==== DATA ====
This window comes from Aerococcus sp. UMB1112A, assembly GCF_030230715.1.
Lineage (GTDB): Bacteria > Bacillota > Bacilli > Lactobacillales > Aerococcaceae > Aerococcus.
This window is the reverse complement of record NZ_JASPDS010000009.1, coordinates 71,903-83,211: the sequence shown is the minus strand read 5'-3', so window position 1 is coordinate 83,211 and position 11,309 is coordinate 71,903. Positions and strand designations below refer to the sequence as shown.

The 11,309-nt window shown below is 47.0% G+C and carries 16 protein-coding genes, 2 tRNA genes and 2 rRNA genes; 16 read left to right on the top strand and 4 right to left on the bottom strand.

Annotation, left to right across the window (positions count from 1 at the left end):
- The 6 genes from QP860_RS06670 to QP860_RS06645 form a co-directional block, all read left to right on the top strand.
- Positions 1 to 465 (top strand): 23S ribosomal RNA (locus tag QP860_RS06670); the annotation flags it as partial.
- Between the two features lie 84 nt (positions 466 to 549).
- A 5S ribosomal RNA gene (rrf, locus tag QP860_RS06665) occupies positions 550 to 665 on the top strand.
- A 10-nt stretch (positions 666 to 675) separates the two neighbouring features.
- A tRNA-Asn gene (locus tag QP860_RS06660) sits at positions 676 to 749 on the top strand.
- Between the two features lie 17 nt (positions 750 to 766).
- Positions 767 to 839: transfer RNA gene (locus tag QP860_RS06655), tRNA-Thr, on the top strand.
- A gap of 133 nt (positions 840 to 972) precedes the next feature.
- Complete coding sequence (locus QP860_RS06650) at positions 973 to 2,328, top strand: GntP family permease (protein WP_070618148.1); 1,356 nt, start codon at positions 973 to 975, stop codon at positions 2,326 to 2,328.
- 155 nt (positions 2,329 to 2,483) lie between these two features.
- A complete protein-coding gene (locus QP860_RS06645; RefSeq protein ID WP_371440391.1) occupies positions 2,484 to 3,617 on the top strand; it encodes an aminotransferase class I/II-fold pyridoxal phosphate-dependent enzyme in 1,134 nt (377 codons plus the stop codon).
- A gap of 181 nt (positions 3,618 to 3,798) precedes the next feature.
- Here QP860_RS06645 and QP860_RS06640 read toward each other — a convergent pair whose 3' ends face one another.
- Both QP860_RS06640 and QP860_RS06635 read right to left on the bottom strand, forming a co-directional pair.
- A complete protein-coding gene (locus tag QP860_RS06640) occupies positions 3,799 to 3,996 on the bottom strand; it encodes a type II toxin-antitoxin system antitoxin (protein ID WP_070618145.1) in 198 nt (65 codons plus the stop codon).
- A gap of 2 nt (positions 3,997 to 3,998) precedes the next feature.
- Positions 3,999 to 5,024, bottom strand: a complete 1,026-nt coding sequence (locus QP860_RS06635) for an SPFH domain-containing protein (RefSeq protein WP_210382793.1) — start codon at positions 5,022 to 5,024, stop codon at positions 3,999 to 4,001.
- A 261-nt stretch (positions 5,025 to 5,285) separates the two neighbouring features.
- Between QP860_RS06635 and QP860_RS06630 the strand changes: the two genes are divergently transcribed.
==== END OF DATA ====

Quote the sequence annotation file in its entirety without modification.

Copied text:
This window comes from Aerococcus sp. UMB1112A, assembly GCF_030230715.1.
Lineage (GTDB): Bacteria > Bacillota > Bacilli > Lactobacillales > Aerococcaceae > Aerococcus.
This window is the reverse complement of record NZ_JASPDS010000009.1, coordinates 71,903-83,211: the sequence shown is the minus strand read 5'-3', so window position 1 is coordinate 83,211 and position 11,309 is coordinate 71,903. Positions and strand designations below refer to the sequence as shown.

The 11,309-nt window shown below is 47.0% G+C and carries 16 protein-coding genes, 2 tRNA genes and 2 rRNA genes; 16 read left to right on the top strand and 4 right to left on the bottom strand.

Annotation, left to right across the window (positions count from 1 at the left end):
- The 6 genes from QP860_RS06670 to QP860_RS06645 form a co-directional block, all read left to right on the top strand.
- Positions 1 to 465 (top strand): 23S ribosomal RNA (locus tag QP860_RS06670); the annotation flags it as partial.
- Between the two features lie 84 nt (positions 466 to 549).
- A 5S ribosomal RNA gene (rrf, locus tag QP860_RS06665) occupies positions 550 to 665 on the top strand.
- A 10-nt stretch (positions 666 to 675) separates the two neighbouring features.
- A tRNA-Asn gene (locus tag QP860_RS06660) sits at positions 676 to 749 on the top strand.
- Between the two features lie 17 nt (positions 750 to 766).
- Positions 767 to 839: transfer RNA gene (locus tag QP860_RS06655), tRNA-Thr, on the top strand.
- A gap of 133 nt (positions 840 to 972) precedes the next feature.
- Complete coding sequence (locus QP860_RS06650) at positions 973 to 2,328, top strand: GntP family permease (protein WP_070618148.1); 1,356 nt, start codon at positions 973 to 975, stop codon at positions 2,326 to 2,328.
- 155 nt (positions 2,329 to 2,483) lie between these two features.
- A complete protein-coding gene (locus QP860_RS06645; RefSeq protein ID WP_371440391.1) occupies positions 2,484 to 3,617 on the top strand; it encodes an aminotransferase class I/II-fold pyridoxal phosphate-dependent enzyme in 1,134 nt (377 codons plus the stop codon).
- A gap of 181 nt (positions 3,618 to 3,798) precedes the next feature.
- Here QP860_RS06645 and QP860_RS06640 read toward each other — a convergent pair whose 3' ends face one another.
- Both QP860_RS06640 and QP860_RS06635 read right to left on the bottom strand, forming a co-directional pair.
- A complete protein-coding gene (locus tag QP860_RS06640) occupies positions 3,799 to 3,996 on the bottom strand; it encodes a type II toxin-antitoxin system antitoxin (protein ID WP_070618145.1) in 198 nt (65 codons plus the stop codon).
- A gap of 2 nt (positions 3,997 to 3,998) precedes the next feature.
- Positions 3,999 to 5,024, bottom strand: a complete 1,026-nt coding sequence (locus QP860_RS06635) for an SPFH domain-containing protein (RefSeq protein WP_210382793.1) — start codon at positions 5,022 to 5,024, stop codon at positions 3,999 to 4,001.
- A 261-nt stretch (positions 5,025 to 5,285) separates the two neighbouring features.
- Between QP860_RS06635 and QP860_RS06630 the strand changes: the two genes are divergently transcribed.